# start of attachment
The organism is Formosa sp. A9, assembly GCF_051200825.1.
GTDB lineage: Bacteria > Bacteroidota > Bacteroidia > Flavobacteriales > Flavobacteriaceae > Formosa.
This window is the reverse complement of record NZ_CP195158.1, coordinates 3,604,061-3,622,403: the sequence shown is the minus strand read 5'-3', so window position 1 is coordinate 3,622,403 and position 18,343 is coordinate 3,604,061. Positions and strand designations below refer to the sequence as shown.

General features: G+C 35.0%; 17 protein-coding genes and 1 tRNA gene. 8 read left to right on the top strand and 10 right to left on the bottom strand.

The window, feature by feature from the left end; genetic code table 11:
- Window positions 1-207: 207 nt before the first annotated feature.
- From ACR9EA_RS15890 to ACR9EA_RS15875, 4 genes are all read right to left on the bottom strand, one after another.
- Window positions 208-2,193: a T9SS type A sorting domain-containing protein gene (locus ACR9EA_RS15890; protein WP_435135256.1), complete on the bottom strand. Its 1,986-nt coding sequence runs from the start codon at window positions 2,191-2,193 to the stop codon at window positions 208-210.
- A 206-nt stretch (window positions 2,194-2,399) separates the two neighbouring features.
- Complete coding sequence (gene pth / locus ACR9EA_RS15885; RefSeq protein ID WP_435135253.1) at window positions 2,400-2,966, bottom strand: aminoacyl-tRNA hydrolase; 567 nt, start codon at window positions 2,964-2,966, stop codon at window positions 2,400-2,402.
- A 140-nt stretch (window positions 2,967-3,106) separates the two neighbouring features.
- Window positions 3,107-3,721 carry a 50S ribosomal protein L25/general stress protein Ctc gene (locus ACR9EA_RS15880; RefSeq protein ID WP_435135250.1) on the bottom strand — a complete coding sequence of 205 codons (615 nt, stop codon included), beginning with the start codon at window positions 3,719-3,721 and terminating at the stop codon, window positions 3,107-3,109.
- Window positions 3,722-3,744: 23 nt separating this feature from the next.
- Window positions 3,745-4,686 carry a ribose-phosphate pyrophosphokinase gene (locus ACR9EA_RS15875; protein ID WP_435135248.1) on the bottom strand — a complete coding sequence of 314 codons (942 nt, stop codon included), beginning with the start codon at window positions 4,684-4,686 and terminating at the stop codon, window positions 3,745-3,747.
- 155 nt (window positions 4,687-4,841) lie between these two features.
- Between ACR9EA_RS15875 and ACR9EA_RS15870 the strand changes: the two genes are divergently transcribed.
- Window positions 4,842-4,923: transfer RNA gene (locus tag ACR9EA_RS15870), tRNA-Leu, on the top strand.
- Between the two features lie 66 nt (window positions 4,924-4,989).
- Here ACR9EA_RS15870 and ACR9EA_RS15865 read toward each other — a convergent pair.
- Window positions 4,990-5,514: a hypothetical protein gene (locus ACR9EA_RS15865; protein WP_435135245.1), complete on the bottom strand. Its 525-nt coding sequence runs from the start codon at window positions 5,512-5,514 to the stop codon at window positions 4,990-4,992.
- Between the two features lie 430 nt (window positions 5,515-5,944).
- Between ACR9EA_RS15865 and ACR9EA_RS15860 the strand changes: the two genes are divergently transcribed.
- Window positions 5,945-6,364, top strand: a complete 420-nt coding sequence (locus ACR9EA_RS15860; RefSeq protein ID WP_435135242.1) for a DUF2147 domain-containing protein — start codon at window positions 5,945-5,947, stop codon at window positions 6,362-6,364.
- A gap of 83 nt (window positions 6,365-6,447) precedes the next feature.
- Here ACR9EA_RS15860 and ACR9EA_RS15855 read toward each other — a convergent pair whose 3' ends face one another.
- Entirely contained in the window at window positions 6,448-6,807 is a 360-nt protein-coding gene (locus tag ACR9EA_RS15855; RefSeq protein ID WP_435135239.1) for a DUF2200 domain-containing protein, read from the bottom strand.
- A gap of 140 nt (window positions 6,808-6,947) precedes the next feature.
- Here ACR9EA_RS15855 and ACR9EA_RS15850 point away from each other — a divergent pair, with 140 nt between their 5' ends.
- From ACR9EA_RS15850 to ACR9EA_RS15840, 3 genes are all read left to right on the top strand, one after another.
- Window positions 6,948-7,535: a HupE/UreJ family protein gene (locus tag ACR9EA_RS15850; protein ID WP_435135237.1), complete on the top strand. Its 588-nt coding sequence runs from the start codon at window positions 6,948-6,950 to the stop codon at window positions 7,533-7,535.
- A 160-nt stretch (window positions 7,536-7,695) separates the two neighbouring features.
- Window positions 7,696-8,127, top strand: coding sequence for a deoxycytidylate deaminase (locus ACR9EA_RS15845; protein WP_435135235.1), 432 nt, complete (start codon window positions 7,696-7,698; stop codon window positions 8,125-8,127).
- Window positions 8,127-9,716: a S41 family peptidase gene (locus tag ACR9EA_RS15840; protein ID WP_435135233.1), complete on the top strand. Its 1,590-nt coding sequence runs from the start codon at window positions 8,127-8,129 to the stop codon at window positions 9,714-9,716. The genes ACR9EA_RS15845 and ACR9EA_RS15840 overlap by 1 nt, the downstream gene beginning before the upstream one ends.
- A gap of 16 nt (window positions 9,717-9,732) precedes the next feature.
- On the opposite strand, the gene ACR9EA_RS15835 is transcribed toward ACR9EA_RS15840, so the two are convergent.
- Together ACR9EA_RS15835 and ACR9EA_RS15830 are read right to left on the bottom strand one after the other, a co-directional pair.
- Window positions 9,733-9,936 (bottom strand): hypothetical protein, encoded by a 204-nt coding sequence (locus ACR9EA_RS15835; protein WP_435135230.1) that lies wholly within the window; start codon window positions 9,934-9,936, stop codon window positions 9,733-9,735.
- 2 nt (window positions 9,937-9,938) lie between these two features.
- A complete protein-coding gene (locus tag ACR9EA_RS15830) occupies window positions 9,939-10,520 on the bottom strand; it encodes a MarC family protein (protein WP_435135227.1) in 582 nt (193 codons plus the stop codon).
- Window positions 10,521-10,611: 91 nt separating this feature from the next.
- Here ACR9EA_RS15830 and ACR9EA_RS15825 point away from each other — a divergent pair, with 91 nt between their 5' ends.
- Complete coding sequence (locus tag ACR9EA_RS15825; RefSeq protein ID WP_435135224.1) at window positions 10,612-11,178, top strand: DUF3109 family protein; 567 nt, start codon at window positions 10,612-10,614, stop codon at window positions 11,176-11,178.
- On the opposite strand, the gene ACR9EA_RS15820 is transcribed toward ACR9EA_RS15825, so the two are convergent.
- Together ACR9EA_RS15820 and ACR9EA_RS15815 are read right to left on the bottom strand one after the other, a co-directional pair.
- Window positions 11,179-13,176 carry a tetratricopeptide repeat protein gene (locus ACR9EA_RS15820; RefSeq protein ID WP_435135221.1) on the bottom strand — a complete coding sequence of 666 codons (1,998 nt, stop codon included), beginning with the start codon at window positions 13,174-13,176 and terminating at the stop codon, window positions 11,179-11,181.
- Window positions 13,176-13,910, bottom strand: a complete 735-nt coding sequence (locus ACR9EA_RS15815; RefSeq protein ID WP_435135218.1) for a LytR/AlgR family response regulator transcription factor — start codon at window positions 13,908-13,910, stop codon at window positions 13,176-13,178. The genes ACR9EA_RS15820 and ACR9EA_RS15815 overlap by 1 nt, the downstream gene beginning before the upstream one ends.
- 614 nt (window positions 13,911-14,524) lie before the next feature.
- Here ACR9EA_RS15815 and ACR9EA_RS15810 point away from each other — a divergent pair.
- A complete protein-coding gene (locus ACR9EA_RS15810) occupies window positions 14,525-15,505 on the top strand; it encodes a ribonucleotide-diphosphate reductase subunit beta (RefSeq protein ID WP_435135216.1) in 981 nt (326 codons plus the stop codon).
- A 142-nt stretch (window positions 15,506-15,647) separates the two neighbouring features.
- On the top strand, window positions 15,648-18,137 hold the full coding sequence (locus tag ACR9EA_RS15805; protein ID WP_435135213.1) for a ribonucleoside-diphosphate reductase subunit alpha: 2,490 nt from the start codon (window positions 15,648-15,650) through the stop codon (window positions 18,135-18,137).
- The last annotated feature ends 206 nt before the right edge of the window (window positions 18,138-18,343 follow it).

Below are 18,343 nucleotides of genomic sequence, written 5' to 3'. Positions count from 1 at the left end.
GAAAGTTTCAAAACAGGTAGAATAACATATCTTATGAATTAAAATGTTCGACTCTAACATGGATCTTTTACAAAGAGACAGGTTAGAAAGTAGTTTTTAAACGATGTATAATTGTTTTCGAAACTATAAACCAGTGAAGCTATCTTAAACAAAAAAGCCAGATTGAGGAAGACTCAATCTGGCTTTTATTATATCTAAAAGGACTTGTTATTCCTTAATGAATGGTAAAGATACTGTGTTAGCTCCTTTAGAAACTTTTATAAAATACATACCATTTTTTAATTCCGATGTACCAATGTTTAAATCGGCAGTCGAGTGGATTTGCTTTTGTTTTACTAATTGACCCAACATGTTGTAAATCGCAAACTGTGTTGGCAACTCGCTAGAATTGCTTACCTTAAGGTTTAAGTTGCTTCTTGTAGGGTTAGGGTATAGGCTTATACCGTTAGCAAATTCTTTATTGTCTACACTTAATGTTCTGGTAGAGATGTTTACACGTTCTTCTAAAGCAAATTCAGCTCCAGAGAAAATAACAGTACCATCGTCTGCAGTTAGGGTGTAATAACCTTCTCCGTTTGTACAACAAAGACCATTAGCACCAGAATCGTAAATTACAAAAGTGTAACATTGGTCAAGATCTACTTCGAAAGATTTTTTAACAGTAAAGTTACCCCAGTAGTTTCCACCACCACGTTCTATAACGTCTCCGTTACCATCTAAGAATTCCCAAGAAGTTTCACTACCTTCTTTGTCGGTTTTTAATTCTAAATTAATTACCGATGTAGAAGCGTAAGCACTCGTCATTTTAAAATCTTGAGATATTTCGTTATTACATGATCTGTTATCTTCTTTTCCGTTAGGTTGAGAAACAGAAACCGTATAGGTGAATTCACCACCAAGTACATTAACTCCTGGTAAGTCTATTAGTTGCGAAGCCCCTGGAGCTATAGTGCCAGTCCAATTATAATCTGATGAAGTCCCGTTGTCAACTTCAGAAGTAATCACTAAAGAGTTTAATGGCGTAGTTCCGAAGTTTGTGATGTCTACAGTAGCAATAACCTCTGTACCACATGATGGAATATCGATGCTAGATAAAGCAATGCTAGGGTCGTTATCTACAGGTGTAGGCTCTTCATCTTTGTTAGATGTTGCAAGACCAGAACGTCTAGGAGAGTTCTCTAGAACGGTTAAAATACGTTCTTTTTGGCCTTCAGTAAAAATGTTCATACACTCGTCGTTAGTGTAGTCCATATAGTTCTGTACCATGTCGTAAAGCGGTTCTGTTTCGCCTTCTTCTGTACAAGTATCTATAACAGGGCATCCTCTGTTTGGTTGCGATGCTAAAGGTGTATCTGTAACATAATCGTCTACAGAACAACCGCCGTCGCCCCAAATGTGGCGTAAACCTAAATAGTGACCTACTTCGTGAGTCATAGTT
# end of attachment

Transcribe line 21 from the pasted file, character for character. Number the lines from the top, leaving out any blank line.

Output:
- Between the two features lie 430 nt (window positions 5,515-5,944).